by Aiden Hills, staff writer
MARCH 2022 — Math has been taught in the same way for centuries, through memorization and calculations. Starting in 2020, Bio-Med Science Academy introduced a new math program. The goal of this program is for students to be able to calculate answers without any assistance in addition to using strategies to solve problems. This new adaptation started with the class of 2024 and will follow them to their senior year, and will continue to be administered for all grades following. In previous years, Bio-Med offered classes like Algebra I, Geometry, Algebra II, and options for senior students like College Math, Pre-calculus, Calculus, Statistics, and CCP Calculus. This school year, Bio-Med has adopted Integrated Math 9 through Integrated Math 12.
Bio-Med’s new method of teaching math is focused on data and using technology to solve issues, as opposed to the memorization of strategies to solve the problem. This is largely due to the fact that innovations in technology allow machines to do calculations faster than the human brain can.
One of Bio-Med’s goals is to prepare its students for the workforce, and as the world is evolving, many jobs are switching to more virtual formats, especially as a result of the COVID-19 pandemic. For example, Apple has decided to offer a completely virtual option for some of its positions. One position that can go virtual is the programmer, which requires a considerable amount of math that can be done much faster through the computer.
Ms. Diane Brook, the ninth grade Integrated Math teacher, has been teaching math for 17 years, five of which have been at Bio-Med. Brook compared the way she was taught math with how math is taught at Bio-Med, and believes the change is beneficial, saying, “[Math has] been taught the same way for a long time. It’s always been taught the exact same way — methods that we don’t require anymore. [It’s] based on technology and what you need to have for your career. We have technology that does the calculation; for example, ask Siri.”
The integrated math program allows students to look more into why the problems are solved and the step-by-step process of solving a problem by hand.
Brook believes that the math program is better for a wider variety of students, because it doesn’t rely on memory. “I think there are two sides to it. Students who memorize well don’t like it. To analyze and create is a different comfort zone. I think the capability to allow everybody the same opportunity to grow is good. Students who aren’t as good at times tables and memorization [now] have an easier way of learning because they only have to focus on application,” she added.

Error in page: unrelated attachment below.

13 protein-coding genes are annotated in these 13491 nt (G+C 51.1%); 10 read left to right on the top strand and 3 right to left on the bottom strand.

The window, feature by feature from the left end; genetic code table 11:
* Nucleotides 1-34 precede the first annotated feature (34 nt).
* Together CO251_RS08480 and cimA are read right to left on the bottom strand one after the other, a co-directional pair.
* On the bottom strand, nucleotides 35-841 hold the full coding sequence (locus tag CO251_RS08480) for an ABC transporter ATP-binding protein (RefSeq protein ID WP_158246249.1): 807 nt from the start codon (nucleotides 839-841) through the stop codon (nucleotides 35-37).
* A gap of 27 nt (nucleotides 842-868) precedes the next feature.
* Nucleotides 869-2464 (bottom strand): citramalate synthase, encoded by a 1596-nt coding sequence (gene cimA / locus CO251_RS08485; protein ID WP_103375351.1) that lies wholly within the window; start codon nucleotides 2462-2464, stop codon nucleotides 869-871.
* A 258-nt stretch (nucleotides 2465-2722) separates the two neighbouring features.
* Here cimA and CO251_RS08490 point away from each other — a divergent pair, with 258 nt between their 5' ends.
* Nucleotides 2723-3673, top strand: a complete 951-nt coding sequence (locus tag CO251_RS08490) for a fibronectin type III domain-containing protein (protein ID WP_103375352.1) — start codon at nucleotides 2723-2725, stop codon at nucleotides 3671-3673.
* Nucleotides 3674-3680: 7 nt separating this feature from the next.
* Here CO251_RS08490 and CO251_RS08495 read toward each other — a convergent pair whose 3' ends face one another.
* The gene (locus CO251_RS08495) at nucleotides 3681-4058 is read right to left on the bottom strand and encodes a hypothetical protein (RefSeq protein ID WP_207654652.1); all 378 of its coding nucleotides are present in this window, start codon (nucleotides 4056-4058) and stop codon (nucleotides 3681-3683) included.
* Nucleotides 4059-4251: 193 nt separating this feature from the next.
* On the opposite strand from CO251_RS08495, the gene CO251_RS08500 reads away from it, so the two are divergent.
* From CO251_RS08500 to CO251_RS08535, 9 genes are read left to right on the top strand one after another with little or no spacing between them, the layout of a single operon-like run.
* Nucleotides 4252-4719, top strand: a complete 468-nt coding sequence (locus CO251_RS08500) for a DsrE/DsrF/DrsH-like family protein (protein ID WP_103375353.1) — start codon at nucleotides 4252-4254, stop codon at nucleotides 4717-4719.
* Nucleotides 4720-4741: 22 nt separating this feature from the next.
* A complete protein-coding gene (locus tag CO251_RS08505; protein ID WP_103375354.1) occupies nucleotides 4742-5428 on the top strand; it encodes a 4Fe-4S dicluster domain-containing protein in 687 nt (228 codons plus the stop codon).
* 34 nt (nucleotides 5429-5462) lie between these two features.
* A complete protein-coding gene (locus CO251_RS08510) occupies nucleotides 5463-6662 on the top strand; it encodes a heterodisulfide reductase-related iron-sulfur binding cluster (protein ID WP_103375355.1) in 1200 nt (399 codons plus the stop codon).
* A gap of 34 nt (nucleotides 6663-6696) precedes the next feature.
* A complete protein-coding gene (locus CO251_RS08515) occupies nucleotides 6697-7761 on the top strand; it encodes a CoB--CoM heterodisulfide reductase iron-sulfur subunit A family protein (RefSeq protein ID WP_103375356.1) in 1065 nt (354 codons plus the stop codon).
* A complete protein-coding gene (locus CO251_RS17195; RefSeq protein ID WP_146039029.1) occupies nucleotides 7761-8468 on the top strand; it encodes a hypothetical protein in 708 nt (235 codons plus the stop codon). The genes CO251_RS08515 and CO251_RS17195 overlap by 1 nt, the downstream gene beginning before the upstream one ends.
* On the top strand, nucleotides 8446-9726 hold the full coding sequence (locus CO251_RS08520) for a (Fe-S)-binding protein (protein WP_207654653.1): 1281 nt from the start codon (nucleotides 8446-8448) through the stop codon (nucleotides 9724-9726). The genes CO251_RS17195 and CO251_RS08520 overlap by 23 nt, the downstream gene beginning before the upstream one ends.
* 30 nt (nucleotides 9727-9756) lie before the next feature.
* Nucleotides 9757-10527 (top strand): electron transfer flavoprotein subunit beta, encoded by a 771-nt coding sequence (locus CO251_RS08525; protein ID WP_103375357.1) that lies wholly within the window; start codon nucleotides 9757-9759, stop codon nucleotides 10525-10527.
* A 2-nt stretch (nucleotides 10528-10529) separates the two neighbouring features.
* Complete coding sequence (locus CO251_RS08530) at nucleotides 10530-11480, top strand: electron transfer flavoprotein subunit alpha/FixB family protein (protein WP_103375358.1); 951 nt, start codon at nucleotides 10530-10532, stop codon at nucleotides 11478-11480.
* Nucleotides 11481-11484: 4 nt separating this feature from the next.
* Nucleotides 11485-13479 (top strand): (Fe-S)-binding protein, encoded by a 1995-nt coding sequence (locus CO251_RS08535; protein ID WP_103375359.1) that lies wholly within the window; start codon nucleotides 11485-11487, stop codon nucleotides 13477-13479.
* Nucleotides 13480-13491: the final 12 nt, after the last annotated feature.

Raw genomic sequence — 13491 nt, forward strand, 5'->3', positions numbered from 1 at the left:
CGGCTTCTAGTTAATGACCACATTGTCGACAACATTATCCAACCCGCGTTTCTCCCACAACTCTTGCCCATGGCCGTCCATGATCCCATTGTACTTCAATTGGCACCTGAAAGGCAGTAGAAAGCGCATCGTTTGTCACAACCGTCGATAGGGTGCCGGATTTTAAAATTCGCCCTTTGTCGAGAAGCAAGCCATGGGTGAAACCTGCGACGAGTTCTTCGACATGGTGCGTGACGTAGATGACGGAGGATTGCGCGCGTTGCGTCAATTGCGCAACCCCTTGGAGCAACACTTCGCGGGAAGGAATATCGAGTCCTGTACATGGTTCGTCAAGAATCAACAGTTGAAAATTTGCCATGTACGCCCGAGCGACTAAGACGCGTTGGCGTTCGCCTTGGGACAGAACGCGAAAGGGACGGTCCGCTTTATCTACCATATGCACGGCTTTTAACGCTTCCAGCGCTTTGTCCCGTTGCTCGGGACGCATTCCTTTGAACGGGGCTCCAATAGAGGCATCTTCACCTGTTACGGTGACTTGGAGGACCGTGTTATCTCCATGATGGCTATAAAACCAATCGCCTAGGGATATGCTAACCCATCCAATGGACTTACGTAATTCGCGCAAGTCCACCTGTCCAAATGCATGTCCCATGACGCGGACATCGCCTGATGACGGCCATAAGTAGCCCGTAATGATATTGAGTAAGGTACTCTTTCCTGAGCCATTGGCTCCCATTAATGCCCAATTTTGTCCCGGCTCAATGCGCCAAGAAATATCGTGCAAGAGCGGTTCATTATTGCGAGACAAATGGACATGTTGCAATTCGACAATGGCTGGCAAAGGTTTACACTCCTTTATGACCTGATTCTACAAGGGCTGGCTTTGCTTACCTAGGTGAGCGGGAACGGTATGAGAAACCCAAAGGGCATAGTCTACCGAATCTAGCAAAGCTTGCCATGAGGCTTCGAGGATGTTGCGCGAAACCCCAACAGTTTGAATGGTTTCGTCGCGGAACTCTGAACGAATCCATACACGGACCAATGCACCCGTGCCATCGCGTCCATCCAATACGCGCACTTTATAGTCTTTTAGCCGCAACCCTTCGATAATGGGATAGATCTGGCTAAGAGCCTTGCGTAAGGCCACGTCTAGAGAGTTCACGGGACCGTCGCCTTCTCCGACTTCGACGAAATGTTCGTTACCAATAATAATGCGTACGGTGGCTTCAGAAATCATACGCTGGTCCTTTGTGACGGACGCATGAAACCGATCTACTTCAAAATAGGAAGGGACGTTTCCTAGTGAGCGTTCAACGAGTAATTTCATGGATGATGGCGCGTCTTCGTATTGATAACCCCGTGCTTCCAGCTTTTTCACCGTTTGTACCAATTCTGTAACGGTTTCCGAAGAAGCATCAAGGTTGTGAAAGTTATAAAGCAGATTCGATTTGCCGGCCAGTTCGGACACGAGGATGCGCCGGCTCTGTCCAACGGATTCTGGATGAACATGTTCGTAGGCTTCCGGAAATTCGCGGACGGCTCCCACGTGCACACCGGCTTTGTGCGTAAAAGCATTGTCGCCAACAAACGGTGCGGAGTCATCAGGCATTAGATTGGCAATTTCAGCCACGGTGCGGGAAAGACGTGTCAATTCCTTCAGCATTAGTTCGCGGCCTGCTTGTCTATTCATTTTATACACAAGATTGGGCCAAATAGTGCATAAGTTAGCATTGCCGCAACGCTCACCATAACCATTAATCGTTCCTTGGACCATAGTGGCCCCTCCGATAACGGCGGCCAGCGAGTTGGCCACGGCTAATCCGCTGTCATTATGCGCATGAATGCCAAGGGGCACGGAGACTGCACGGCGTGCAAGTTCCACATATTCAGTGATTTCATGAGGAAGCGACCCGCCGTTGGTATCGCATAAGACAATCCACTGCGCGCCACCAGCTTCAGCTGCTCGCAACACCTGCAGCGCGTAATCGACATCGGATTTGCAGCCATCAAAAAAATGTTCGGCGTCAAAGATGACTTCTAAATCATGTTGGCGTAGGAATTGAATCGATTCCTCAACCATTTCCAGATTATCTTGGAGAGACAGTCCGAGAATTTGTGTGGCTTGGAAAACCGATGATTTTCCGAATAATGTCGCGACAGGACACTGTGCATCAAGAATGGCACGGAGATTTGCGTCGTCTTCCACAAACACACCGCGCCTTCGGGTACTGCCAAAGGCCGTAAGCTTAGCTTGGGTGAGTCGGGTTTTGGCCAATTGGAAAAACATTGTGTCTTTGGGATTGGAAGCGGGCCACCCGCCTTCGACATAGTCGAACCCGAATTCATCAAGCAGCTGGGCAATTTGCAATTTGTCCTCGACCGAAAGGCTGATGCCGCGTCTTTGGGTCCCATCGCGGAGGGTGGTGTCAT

Kamaira Huffman, a ninth-grade student, enjoyed the change to the math program, saying, “I feel like I learned a lot. I feel like we’re going through it in a way that makes sense to me. It shouldn’t be so based on memory when you can pick up your phone and Google it, and I like it that way.”
Another ninth-grade student, Nathan Smithberger, agreed, saying, “Everywhere is gonna have a calculator nowadays, so we might as well just use it to our advantage.”
On the other hand, freshman Kaylee Fink said math was more challenging because she couldn’t retain information with this way of teaching.
“I don’t enjoy how it’s taught this year; it’s not getting the point across,” said Fink. “Whatever I was studying or taking notes on wasn’t working. I think it’s a problem a lot of students face.”
Freshman Sophia Dalton agreed that many students are struggling, saying, “A lot of us failed [the midterm].”
The new math program was first taught to the class of 2024 in their freshman year. This program is also taught by Mrs. Melissa Cairns to the sophomores.
10th grade student Irenne Scherer thinks that the new math program is better than last year’s, saying, “I personally didn’t learn a lot last year, but this year it’s better [because] it’s a lot more hands-on and not just asking questions.”
The math program is still new and has produced mixed reviews from students. Some students seem to enjoy the new way it is taught because of the fact that it provides a more hands-on learning than last year, where memorization was at the forefront, while others were critical of the way it is taught because it is hard for them to understand and retain the information. The math program is projected to be taught to the senior class in two years and the junior class next year.